We are going to visit the site of the Rosendale Trestle again this week. When we first went there on May 28 we found a remarkable geological phenomenon and we would like to share it with you. We hope, from that May column, that you remember that the Rosendale Trestle dates back to the late 19th century when it carried trains across Rondout Creek. Today it is the centerpiece of the new Wallkill Rail Trail. The trestle had, long ago, fallen into disrepair, but it has been renovated and you can walk across it and take in a wonderful view of Rondout Creek. We wrote about that view in the May column.
You might also remember that to get there you take Rte. 213 through Rosendale, pass beneath the trestle, and then turn right onto Binnewater Rd. Soon you turn left into the lime kiln parking lot. You have to get out, cross the road, and hoof it up a gentle slope on the Rail Trail right-of-way, heading uphill toward the trestle. Did you follow that? Google Maps will help.
Well, back in May, we were doing all that when our attention was attracted to a fine outcropping of limestone that rose, to our left, high above the old railroad line. That was the Helderberg Limestone. It dates back to early Devonian time making it about 400 million years old. Associated with the Helderberg Limestone, and below it, is a separate type of rock: dolomite. Those strata belong to a rock unit called the Rondout Dolomite. That lies just beneath the Helderberg. Limestone is common type of rock composed of calcium carbonate (CaCO3). Dolomite is composed of calcium-magnesium carbonate (CaMg,CO3), making it a close relative of limestone. But the Rondout is a special type of dolomite; it has just the right amount of clay in it. That makes it suitable for the manufacturing of what is called “natural cement” or “Rosendale cement.” It was good stuff; more than a century ago there was quite an important industry built up around it. People mined the dolomite and turned it into cement.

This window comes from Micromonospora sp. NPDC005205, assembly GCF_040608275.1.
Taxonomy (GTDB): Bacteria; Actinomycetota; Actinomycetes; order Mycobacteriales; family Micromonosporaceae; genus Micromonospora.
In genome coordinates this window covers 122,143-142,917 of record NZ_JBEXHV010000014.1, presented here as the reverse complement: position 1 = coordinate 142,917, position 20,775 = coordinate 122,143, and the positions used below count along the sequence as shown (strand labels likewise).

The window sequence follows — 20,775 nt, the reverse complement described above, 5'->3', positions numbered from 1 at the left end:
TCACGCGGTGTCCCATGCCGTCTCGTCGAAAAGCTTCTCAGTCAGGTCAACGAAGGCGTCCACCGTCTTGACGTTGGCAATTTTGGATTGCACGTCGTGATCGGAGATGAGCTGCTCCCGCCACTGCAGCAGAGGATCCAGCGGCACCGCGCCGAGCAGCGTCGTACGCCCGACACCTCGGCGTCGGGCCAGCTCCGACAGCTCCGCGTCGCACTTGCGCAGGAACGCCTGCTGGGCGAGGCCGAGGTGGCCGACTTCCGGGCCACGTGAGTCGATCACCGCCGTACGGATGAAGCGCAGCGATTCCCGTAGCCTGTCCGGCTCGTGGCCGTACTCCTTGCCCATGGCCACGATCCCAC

Well, we didn’t realize any of this while we were first walking up to the trestle. How could we? We had never been there before. But soon our attention was directed to something in that mass of limestone in the cliff above us. But there was more: take look at the photo above. You will see huge blocks of limestone that have apparently collapsed. We thought that we were looking at an ancient cave-in. Perhaps there had once been a cave cutting through the limestone. Limestones frequently have caves in them. And, like so many others, such a cave might have experienced a collapse. Its roof may have simply fallen down. Again, this is the sort of thing that does routinely happen with limestone caves.
It was a perfectly fine explanation but we were in no position to confirm or deny this notion. That sort of idea, in science, is called a hypothesis. That’s sort of an informed guess, and it does not, by itself, carry much weight. A hypothesis has to be confirmed with the close scrutiny of all the evidence that can be gathered. But, where would we get that evidence? Well, we are different from most people; we have a facebook page devoted to this sort of thing. We operate a page called “The Catskill Geologist” and it currently has about 400 members, many of whom know a lot of geology. We just posted our image and waited to see who would answer.
It didn’t take long; we have such accomplished people reading our columns. Gale
Grunwald, secretary/treasurer of Rosendale’s Century House Historical Society, sent us a Wikipedia posting about the hill that we had been looking at. It is called Joppenbergh Mountain. Then Steven Schimmrich, a professor of geology at Ulster Community College, sent us a very old New York Times article. Between the two of these sources we were able to put together the story.
Joppenbergh Mountain had, during the late 19th century, been the site of extensive dolomite mining. Numerous tunnels had been cut into the mountain (see our second photo) and the dolomite was used to make Rosendale Cement. That likely made the steep slopes of the mountain unstable. The cave-in was the result. It was associated with a series of landslides which began on Dec. 19, 1899. Thousands of tons of earth slid down the slopes of Joppenbergh. Fortunately, none of the miners were underground at the time and no one was hurt. But we are left wondering which came first. Did the cave-in trigger the landslides or was it the other way around. We are guessing the cave-in came first. And that is what we saw when we were hiking up the rail trail. With the help of our readers we had found an interesting geological explanation to our puzzle.
We hope you will go to the trestle and see all this. You might also visit the Century House Historical Society and its Widow Jane Mine. But, we also hope you will not attempt to climb into the old collapsed mine. That would be too risky. It’s been 117 years since the collapse; that is a little too late for its first fatality.